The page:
We may ask ourselves, how is that we are not speaking truth? This is so easy to answer, in doing so lets look at what a lie is. There are two kinds of lies, both wrong, both destructive. What there is not is what we call a big lie or a little lie, a lie is a lie. So what are the two kinds of lies, white lies and black lies.
Something white has always been thought of as day, light, beneficial, good, pure, not presenting any harm. Whereas something black is considered dark, night, destructive, very harmful. Other terms we use this comparison with: white and black magic, black and white ideas or choices, seeing everything in black or white, an agreement written in black and white.
So then a "little white lie" can't be harmful, can it? Most white lies are conceived to manipulate someone into a course of action that who favor the liar, not usually beneficial to anyone except the liar. In a restaurant my menu white lie manipulates the customer into buying an item at a cost higher than what I should charge or reassures the guest I am offering them what they want when in fact I knowingly am not. Morality says we don't lie, compromising our morals gives us the needed permission to tell little white lies. We want our customers to think highly of us therefore we tell them what they want to hear so that our self-esteem or our confidence in our business skills do not come under question.
The little white lies are ok because we have not harmed anyone, right? Wrong for we have caused harm first to our sense of morality which devalues who we are, once caught in our lie we generally tell another and yet another cover of the first, it eventually gets lost in a maze of lies and our integrity is now gone. Some may believe that the telling of the white lie is really just being kind and showing kindness. To be kind is defined as being: useful, to lie to someone only serves you and has no good use ever. People want the truth regardless of the circumstance, you're not being kind to tell them anything less than the truth. If the truth cannot be expressed because of a possibility of harming sensitivities, just ask yourself what will be the repercussions be in the end? If they will be harmful (and they will be with a lie) then tell the truth. Everyone can be truthful, just word the answer in a way that holds integrity.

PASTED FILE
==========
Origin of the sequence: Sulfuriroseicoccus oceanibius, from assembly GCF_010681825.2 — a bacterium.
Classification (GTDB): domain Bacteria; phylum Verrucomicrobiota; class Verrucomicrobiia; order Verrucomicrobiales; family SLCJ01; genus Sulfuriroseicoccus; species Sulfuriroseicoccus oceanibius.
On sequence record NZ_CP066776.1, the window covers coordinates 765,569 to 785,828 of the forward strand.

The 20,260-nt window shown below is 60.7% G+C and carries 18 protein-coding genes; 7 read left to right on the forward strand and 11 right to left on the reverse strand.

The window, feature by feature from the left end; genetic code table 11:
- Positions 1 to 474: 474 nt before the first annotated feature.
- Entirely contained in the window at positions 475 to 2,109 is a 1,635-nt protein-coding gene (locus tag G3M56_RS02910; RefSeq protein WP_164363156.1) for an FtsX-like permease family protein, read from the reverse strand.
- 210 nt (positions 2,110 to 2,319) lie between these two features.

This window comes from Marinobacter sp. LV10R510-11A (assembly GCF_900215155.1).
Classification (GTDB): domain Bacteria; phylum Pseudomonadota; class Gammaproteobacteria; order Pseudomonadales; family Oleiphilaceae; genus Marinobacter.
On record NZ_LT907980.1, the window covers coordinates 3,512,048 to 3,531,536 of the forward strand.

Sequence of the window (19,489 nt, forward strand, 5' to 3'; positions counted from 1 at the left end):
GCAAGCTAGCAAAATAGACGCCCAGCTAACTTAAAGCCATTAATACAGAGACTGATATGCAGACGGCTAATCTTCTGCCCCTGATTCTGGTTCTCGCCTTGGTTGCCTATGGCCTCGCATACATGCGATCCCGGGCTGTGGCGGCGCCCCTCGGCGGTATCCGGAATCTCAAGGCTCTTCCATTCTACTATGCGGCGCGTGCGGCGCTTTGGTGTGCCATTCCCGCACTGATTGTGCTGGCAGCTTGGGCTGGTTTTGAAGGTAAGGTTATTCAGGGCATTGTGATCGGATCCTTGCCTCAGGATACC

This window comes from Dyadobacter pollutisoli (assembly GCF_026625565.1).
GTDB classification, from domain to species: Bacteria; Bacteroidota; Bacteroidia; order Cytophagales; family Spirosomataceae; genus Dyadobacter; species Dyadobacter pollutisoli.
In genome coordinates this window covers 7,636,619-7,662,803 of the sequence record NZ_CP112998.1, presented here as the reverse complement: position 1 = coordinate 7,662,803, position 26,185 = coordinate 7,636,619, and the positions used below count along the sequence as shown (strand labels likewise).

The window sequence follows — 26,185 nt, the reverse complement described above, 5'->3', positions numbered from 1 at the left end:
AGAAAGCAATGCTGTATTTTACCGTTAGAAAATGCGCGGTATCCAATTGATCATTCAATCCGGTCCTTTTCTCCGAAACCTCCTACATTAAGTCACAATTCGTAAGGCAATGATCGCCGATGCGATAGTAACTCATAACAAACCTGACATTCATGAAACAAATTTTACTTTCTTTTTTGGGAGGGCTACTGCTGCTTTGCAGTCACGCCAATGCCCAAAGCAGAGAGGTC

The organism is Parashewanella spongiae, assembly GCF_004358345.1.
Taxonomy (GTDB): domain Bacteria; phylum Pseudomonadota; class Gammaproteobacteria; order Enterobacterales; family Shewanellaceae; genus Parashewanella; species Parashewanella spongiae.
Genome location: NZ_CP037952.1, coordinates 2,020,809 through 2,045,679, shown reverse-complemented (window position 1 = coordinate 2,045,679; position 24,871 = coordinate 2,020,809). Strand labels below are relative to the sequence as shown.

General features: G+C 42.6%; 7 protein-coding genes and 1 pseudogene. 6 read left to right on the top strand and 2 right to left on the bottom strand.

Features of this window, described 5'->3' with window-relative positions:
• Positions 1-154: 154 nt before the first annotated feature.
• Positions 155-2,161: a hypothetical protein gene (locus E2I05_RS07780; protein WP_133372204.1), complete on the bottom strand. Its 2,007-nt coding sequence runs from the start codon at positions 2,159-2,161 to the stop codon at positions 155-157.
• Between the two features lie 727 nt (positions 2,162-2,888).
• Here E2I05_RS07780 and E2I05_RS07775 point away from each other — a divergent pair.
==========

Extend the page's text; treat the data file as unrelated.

Truth is kindness, those who receive the truth have knowledge upon which they may shape their future, immediate or for the long term. "Is this the best thing you ever ate?" asks the new cook, when it was not so good at all, the comforting lie would be a simple yes, the truth could be worded "there is potential for you to produce the best thing I ever ate if you will only do...." No lies and the cook gets a useful bit of knowledge. We place greater value on hearing the truth so we may move forward than hearing a falsehood that only strokes our ego.
No matter the circumstance there is never the place for the white lie, especially in service. We want to build relationships and to do so on the grounds of a falsehood will only catch us in the end and we suffer the loss of the relationship. What price have you placed upon your integrity.
A black lie of course is any lie spoken to cover and protect ourselves or out and out deceive another for our personal gain. We talked earlier about Bernie Madoff the King of the Liar's he did only that which pleased or made gains for himself, all based upon black lies. Be sure that the fall is great, I wonder what price Bernie had upon his son's life.
Most bartenders, like car salespeople, insurance salespeople are masters at the lie, telling the customer what they want to hear rather than what they need to hear, that is the kindness we cans serve, speak the truth.
Service demands truth and if you want the best of your customer than give them the best you have, the truth. Many states, provinces and most city health departments actually have "truth in menu" laws, and the operator could be closed for misrepresenting their menu with lies. Homemade (house made) must be so, not a purchased product, using ingredients which are claimed to be not in the building (MSG), Most government law enforcement can enforce truth in menu laws and literally hundreds per year experience some punitive action for lies expressed on the menu.
"Anyone who doesn't take truth seriously in small matters cannot be trusted in large ones either." Albert Einstein
"The truth is incontrovertible. Malice may attack it, ignorance may deride it, but in the end, there it is." Winston Churchill
"Our duty is to encourage every one in his struggle to live up to his own highest idea, and strive at the same time to make the ideal as near as possible to the Truth." Swami Vivekananda
"Truth is a deep kindness that teaches us to be content in our everyday life and share with the people the same happiness." Khalil Gibran
"Tell me I'm clever, Tell me I'm kind, Tell me I'm talented, Tell me I'm cute, Tell me I'm sensitive, Graceful and wise, Tell me I'm perfect - But tell me the truth." Shel Silverstein
"And ye shall know the truth, and the truth shall make you free. " John 8:32 Jesus The Christ